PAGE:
Cape Town – Becoming a major player in the global market and building enough reserves to counter any future pandemics may become a realisation for the South African Rugby Union once they complete a private equity transaction.
That was the word from Mark Alexander, who was re-elected for a final four-year term as president of SA Rugby at Friday’s annual general meeting.
SA Rugby are understood to be in the final stages of securing an equity deal with CVC – who are already involved with the Six Nations, United Rugby Championship and the English Premiership – for a percentage of the organisation, which would bring in a significant boost to its coffers.
It would be especially welcome after a torrid few years commercially due to Covid-19, which caused serious pay-cuts and other austerity measures in the local rugby landscape in 2020.
Things improved in the last financial year, especially with the world champion Springboks back on the pitch in 2021 after they weren’t in action at all in 2020, with the British and Irish Lions tour vital in that regard – although the fact that spectators weren’t allowed at match venues made things even more difficult.
Friday’s AGM saw SA Rugby reporting a small surplus for the year of R8.9 million, while revenue increased by 80% on 2020, going up from R710m to R1.283 billion, which almost took it back to pre-Covid levels (R1.296b in 2019).
But that doesn’t mean the local game is out of the woods yet, with Saru CEO Jurie Roux warning: “The return to play of the Springboks and the delivery of the Lions series were critical to the survival of the sport in 2021. Had we not been able to deliver those events, we would have been closing rugby’s doors by year end.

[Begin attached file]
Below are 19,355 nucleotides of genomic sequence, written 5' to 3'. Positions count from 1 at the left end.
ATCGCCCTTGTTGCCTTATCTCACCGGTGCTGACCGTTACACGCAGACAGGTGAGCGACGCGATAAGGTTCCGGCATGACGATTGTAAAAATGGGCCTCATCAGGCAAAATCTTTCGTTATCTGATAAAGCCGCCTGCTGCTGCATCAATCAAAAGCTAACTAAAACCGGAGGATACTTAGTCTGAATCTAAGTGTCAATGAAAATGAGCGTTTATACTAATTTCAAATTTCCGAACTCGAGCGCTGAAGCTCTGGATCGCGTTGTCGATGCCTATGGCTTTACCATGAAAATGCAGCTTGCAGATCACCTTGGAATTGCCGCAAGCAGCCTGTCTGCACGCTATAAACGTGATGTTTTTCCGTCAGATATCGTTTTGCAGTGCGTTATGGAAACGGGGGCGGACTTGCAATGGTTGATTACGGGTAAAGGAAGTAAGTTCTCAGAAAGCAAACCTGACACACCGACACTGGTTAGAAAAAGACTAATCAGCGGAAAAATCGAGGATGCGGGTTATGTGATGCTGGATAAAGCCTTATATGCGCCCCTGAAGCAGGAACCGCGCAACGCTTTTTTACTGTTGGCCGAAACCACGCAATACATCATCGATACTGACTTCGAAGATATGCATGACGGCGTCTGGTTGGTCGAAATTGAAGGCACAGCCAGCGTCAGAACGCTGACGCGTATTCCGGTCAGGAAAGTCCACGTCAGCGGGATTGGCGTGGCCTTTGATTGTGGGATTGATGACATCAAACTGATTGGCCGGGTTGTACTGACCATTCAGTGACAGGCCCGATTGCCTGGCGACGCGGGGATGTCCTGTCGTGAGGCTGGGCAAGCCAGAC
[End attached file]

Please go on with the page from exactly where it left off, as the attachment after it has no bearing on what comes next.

“Having said that, the fact that the pandemic prevented the attendance of supporters at Springbok Tests and at provincial matches means the sport remains in a precarious position.
“Last year was supposed to be the year that we built up reserves from the windfall of a British & Irish Lions tour… Covid-19 denied us that opportunity. The tour meant we were able to break even, but if we are hit by an event of a similar magnitude, we have zero reserves to weather it.”
That is why the private equity deal is crucial to the future of the game in South Africa. “Alexander said the priorities off the field remained focused on digital initiatives and fan engagement, as well as the completion of a private equity transaction which had the potential to be game changing for the sport,” the Saru statement read.
Alexander said: “Such a transaction will provide external capital to invest in our objectives and put Saru in a stronger financial position for the immediate and longer term.
“It will allow us to accelerate our digital plans, place SA Rugby firmly in the global market and provide a reserves capacity to weather future pandemics.
“We are still in recovery from the impact of the pandemic, and the global financial crisis before it, and we have immediate short-term challenges. But there are great opportunities and eak new ground at the annual meeting to have female representatives from all our members in attendance. We are at the start of a very exciting journey in the women’s game.
“The growth and potential for women’s rugby in South Africa is enormous, and it was particularly gratifying to break new ground at the annual meeting to have female representatives from all our members in attendance. We are at the start of a very exciting journey in the women’s game.
“The relaxation of the final restrictions on venue attendance is the last piece in the short-term jigsaw. We look forward to being able to host sell-out crowds when the Springboks return to action in July (against Wales).”